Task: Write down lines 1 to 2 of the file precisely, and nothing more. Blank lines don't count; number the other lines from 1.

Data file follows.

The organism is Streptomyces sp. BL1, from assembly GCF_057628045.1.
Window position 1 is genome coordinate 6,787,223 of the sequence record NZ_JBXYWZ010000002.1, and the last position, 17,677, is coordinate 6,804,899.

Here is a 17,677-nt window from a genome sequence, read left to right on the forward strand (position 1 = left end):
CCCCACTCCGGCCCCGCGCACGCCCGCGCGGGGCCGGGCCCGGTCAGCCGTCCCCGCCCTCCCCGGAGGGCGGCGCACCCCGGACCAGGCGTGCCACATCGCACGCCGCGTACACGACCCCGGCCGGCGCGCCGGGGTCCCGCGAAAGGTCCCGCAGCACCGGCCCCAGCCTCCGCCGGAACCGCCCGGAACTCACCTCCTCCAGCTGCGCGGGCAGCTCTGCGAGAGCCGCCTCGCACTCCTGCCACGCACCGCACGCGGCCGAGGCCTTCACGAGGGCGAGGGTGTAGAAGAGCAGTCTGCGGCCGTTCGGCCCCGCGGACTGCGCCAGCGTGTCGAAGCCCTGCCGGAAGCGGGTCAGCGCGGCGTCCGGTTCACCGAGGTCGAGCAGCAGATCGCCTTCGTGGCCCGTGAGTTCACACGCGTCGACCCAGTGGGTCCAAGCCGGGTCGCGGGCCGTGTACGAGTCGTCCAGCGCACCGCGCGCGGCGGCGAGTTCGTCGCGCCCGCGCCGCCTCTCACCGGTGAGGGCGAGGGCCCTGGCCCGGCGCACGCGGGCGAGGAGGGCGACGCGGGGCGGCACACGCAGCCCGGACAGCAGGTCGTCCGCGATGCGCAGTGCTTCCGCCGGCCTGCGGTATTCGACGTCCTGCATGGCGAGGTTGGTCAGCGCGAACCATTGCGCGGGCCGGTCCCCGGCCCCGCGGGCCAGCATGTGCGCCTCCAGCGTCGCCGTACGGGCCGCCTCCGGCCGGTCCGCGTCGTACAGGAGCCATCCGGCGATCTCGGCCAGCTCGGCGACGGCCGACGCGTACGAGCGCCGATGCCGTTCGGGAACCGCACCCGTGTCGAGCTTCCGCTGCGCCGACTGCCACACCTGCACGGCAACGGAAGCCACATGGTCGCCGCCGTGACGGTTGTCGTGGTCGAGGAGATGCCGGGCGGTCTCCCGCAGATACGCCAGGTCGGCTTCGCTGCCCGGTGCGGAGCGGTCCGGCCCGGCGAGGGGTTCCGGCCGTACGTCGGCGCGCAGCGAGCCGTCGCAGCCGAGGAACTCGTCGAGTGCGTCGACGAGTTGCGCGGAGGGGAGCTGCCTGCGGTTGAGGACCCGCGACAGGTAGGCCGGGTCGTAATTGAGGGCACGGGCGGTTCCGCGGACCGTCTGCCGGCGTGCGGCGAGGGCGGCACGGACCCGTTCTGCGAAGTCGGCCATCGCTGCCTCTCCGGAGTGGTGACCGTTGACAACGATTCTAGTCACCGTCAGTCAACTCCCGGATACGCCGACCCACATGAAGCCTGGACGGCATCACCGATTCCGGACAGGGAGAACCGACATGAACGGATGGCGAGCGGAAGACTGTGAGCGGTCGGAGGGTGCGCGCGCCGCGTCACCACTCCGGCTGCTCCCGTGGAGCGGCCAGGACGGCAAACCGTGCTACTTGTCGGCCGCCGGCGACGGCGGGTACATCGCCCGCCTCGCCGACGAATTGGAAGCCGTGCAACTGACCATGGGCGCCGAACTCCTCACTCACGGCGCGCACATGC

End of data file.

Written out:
The organism is Streptomyces sp. BL1, from assembly GCF_057628045.1.
Window position 1 is genome coordinate 6,787,223 of the sequence record NZ_JBXYWZ010000002.1, and the last position, 17,677, is coordinate 6,804,899.